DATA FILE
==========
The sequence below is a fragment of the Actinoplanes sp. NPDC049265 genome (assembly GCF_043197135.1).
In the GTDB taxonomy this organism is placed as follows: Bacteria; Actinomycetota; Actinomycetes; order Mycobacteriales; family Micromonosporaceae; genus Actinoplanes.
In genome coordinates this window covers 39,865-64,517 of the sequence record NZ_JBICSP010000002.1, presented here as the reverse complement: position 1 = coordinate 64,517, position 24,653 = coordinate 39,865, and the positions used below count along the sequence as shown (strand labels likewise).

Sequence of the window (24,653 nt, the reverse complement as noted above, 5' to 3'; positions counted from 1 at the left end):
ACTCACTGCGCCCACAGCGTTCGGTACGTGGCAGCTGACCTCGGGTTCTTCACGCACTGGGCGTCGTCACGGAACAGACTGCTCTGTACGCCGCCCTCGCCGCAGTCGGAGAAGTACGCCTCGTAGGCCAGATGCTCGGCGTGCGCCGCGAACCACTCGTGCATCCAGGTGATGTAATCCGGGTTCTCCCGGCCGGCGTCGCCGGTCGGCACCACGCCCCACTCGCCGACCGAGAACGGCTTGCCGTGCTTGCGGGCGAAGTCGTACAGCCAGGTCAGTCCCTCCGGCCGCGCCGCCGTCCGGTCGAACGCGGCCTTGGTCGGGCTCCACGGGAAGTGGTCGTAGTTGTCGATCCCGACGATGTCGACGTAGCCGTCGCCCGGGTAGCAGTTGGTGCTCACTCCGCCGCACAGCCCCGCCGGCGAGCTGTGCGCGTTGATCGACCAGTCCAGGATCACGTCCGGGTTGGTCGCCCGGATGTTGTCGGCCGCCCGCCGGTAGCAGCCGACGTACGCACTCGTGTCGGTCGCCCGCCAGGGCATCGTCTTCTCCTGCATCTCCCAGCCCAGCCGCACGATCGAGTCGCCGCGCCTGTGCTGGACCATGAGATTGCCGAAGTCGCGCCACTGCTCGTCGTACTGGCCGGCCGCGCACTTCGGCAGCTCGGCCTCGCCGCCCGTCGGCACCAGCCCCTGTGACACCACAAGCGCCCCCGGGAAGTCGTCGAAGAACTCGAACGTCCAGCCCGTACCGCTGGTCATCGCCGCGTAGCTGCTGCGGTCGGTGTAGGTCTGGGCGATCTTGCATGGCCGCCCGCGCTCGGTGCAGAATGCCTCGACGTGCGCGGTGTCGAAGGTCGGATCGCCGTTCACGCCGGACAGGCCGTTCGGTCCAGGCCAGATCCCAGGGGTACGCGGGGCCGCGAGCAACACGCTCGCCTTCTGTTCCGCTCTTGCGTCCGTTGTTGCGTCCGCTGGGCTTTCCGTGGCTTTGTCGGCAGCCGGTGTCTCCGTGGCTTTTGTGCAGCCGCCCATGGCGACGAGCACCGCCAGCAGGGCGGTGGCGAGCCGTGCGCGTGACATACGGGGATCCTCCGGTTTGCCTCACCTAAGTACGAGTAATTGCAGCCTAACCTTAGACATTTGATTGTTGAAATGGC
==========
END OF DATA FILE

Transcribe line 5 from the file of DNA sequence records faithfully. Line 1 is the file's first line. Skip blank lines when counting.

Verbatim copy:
ACTCACTGCGCCCACAGCGTTCGGTACGTGGCAGCTGACCTCGGGTTCTTCACGCACTGGGCGTCGTCACGGAACAGACTGCTCTGTACGCCGCCCTCGCCGCAGTCGGAGAAGTACGCCTCGTAGGCCAGATGCTCGGCGTGCGCCGCGAACCACTCGTGCATCCAGGTGATGTAATCCGGGTTCTCCCGGCCGGCGTCGCCGGTCGGCACCACGCCCCACTCGCCGACCGAGAACGGCTTGCCGTGCTTGCGGGCGAAGTCGTACAGCCAGGTCAGTCCCTCCGGCCGCGCCGCCGTCCGGTCGAACGCGGCCTTGGTCGGGCTCCACGGGAAGTGGTCGTAGTTGTCGATCCCGACGATGTCGACGTAGCCGTCGCCCGGGTAGCAGTTGGTGCTCACTCCGCCGCACAGCCCCGCCGGCGAGCTGTGCGCGTTGATCGACCAGTCCAGGATCACGTCCGGGTTGGTCGCCCGGATGTTGTCGGCCGCCCGCCGGTAGCAGCCGACGTACGCACTCGTGTCGGTCGCCCGCCAGGGCATCGTCTTCTCCTGCATCTCCCAGCCCAGCCGCACGATCGAGTCGCCGCGCCTGTGCTGGACCATGAGATTGCCGAAGTCGCGCCACTGCTCGTCGTACTGGCCGGCCGCGCACTTCGGCAGCTCGGCCTCGCCGCCCGTCGGCACCAGCCCCTGTGACACCACAAGCGCCCCCGGGAAGTCGTCGAAGAACTCGAACGTCCAGCCCGTACCGCTGGTCATCGCCGCGTAGCTGCTGCGGTCGGTGTAGGTCTGGGCGATCTTGCATGGCCGCCCGCGCTCGGTGCAGAATGCCTCGACGTGCGCGGTGTCGAAGGTCGGATCGCCGTTCACGCCGGACAGGCCGTTCGGTCCAGGCCAGATCCCAGGGGTACGCGGGGCCGCGAGCAACACGCTCGCCTTCTGTTCCGCTCTTGCGTCCGTTGTTGCGTCCGCTGGGCTTTCCGTGGCTTTGTCGGCAGCCGGTGTCTCCGTGGCTTTTGTGCAGCCGCCCATGGCGACGAGCACCGCCAGCAGGGCGGTGGCGAGCCGTGCGCGTGACATACGGGGATCCTCCGGTTTGCCTCACCTAAGTACGAGTAATTGCAGCCTAACCTTAGACATTTGATTGTTGAAATGGC